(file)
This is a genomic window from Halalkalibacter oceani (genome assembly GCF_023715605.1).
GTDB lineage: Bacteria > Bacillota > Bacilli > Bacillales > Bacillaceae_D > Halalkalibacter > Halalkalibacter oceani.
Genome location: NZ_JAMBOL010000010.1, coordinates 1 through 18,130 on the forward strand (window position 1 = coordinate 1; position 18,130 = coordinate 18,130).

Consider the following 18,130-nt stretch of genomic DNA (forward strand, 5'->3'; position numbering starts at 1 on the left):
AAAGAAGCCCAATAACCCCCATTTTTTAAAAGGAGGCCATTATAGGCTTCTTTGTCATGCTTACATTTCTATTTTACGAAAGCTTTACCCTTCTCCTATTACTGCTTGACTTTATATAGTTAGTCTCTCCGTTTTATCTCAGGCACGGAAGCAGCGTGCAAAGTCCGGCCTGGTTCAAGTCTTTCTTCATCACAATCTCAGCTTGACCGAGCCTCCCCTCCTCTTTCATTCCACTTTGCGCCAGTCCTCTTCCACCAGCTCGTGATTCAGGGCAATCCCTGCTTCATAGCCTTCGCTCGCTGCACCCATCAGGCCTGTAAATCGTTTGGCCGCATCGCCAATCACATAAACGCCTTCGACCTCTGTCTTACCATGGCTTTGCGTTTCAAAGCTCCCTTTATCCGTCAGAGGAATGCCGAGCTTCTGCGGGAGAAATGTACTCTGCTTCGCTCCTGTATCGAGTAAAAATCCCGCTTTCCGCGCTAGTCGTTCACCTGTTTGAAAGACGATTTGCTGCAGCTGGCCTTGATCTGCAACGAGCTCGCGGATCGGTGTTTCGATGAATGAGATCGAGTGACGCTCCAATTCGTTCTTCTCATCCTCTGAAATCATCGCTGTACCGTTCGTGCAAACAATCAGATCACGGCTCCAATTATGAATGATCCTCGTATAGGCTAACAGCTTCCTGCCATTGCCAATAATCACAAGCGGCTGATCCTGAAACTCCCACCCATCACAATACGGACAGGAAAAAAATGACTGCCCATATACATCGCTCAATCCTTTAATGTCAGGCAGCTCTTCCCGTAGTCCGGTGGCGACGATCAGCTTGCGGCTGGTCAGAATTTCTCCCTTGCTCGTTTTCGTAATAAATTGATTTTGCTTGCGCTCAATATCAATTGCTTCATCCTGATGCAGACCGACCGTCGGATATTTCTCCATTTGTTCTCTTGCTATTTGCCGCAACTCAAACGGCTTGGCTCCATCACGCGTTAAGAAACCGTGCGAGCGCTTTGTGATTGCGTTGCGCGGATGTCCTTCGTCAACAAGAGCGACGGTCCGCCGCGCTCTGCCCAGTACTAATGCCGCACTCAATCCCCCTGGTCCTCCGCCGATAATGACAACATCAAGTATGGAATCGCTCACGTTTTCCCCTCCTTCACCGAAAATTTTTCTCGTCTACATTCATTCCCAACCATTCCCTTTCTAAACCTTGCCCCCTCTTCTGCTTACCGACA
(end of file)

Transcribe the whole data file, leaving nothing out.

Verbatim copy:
This is a genomic window from Halalkalibacter oceani (genome assembly GCF_023715605.1).
GTDB lineage: Bacteria > Bacillota > Bacilli > Bacillales > Bacillaceae_D > Halalkalibacter > Halalkalibacter oceani.
Genome location: NZ_JAMBOL010000010.1, coordinates 1 through 18,130 on the forward strand (window position 1 = coordinate 1; position 18,130 = coordinate 18,130).

Consider the following 18,130-nt stretch of genomic DNA (forward strand, 5'->3'; position numbering starts at 1 on the left):
AAAGAAGCCCAATAACCCCCATTTTTTAAAAGGAGGCCATTATAGGCTTCTTTGTCATGCTTACATTTCTATTTTACGAAAGCTTTACCCTTCTCCTATTACTGCTTGACTTTATATAGTTAGTCTCTCCGTTTTATCTCAGGCACGGAAGCAGCGTGCAAAGTCCGGCCTGGTTCAAGTCTTTCTTCATCACAATCTCAGCTTGACCGAGCCTCCCCTCCTCTTTCATTCCACTTTGCGCCAGTCCTCTTCCACCAGCTCGTGATTCAGGGCAATCCCTGCTTCATAGCCTTCGCTCGCTGCACCCATCAGGCCTGTAAATCGTTTGGCCGCATCGCCAATCACATAAACGCCTTCGACCTCTGTCTTACCATGGCTTTGCGTTTCAAAGCTCCCTTTATCCGTCAGAGGAATGCCGAGCTTCTGCGGGAGAAATGTACTCTGCTTCGCTCCTGTATCGAGTAAAAATCCCGCTTTCCGCGCTAGTCGTTCACCTGTTTGAAAGACGATTTGCTGCAGCTGGCCTTGATCTGCAACGAGCTCGCGGATCGGTGTTTCGATGAATGAGATCGAGTGACGCTCCAATTCGTTCTTCTCATCCTCTGAAATCATCGCTGTACCGTTCGTGCAAACAATCAGATCACGGCTCCAATTATGAATGATCCTCGTATAGGCTAACAGCTTCCTGCCATTGCCAATAATCACAAGCGGCTGATCCTGAAACTCCCACCCATCACAATACGGACAGGAAAAAAATGACTGCCCATATACATCGCTCAATCCTTTAATGTCAGGCAGCTCTTCCCGTAGTCCGGTGGCGACGATCAGCTTGCGGCTGGTCAGAATTTCTCCCTTGCTCGTTTTCGTAATAAATTGATTTTGCTTGCGCTCAATATCAATTGCTTCATCCTGATGCAGACCGACCGTCGGATATTTCTCCATTTGTTCTCTTGCTATTTGCCGCAACTCAAACGGCTTGGCTCCATCACGCGTTAAGAAACCGTGCGAGCGCTTTGTGATTGCGTTGCGCGGATGTCCTTCGTCAACAAGAGCGACGGTCCGCCGCGCTCTGCCCAGTACTAATGCCGCACTCAATCCCCCTGGTCCTCCGCCGATAATGACAACATCAAGTATGGAATCGCTCACGTTTTCCCCTCCTTCACCGAAAATTTTTCTCGTCTACATTCATTCCCAACCATTCCCTTTCTAAACCTTGCCCCCTCTTCTGCTTACCGACA